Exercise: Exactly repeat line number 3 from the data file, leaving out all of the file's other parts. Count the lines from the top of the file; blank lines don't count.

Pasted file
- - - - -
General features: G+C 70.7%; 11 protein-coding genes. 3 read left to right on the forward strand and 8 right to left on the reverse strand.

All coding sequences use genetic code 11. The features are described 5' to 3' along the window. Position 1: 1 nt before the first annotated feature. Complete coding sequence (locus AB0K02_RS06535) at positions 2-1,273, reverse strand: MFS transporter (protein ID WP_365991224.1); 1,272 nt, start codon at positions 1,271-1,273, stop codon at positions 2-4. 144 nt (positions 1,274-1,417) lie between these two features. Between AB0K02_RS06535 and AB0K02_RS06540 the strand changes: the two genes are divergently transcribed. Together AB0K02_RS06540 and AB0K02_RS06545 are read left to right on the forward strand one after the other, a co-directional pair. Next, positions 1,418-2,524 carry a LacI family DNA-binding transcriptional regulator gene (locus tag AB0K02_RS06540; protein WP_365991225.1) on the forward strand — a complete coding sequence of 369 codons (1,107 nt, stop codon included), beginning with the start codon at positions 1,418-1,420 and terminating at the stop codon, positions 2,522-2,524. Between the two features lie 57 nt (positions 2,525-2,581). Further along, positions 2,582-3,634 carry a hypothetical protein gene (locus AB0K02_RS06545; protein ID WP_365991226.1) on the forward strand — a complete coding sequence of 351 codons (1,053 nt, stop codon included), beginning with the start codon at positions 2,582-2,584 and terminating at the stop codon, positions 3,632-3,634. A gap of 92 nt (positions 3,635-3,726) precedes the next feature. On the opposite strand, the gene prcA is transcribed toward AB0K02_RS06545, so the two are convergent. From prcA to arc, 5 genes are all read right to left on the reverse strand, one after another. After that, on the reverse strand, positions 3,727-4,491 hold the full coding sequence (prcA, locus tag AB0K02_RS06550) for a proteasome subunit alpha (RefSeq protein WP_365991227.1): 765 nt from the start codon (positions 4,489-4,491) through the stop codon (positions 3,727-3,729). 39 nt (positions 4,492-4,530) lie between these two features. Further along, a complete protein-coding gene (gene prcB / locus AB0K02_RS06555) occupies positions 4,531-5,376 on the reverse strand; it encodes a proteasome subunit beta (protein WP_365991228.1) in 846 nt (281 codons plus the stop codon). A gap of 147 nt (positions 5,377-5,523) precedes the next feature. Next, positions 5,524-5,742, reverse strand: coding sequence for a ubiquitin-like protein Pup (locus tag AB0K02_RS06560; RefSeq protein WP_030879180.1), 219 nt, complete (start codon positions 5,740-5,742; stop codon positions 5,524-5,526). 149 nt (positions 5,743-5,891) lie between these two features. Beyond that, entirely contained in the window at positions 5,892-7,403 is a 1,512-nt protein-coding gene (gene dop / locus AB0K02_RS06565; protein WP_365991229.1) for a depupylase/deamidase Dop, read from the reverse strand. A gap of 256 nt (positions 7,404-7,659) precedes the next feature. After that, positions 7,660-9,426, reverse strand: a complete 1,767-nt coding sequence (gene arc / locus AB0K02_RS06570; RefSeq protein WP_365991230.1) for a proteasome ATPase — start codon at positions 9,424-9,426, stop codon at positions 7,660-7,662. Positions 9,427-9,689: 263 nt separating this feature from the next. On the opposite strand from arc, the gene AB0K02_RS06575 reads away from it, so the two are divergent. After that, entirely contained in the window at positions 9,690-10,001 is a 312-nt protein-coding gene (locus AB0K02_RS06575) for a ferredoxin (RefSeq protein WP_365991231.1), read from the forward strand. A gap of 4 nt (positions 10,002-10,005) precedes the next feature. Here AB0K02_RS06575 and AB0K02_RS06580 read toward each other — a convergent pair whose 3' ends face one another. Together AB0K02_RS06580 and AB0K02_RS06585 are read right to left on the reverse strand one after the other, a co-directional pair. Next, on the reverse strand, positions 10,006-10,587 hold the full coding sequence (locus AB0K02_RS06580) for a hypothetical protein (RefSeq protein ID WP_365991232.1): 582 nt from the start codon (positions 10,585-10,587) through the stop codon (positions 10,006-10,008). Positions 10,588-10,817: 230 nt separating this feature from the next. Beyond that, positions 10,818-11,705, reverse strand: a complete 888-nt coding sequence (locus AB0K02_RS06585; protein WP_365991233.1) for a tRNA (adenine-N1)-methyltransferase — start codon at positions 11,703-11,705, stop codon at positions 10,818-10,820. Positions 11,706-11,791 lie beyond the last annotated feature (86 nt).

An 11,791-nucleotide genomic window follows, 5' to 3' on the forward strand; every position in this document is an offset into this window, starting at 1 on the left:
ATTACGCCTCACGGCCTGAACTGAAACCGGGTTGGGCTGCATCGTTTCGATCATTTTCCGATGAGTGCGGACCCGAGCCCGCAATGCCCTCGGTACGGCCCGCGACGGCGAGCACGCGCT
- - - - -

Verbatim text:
An 11,791-nucleotide genomic window follows, 5' to 3' on the forward strand; every position in this document is an offset into this window, starting at 1 on the left: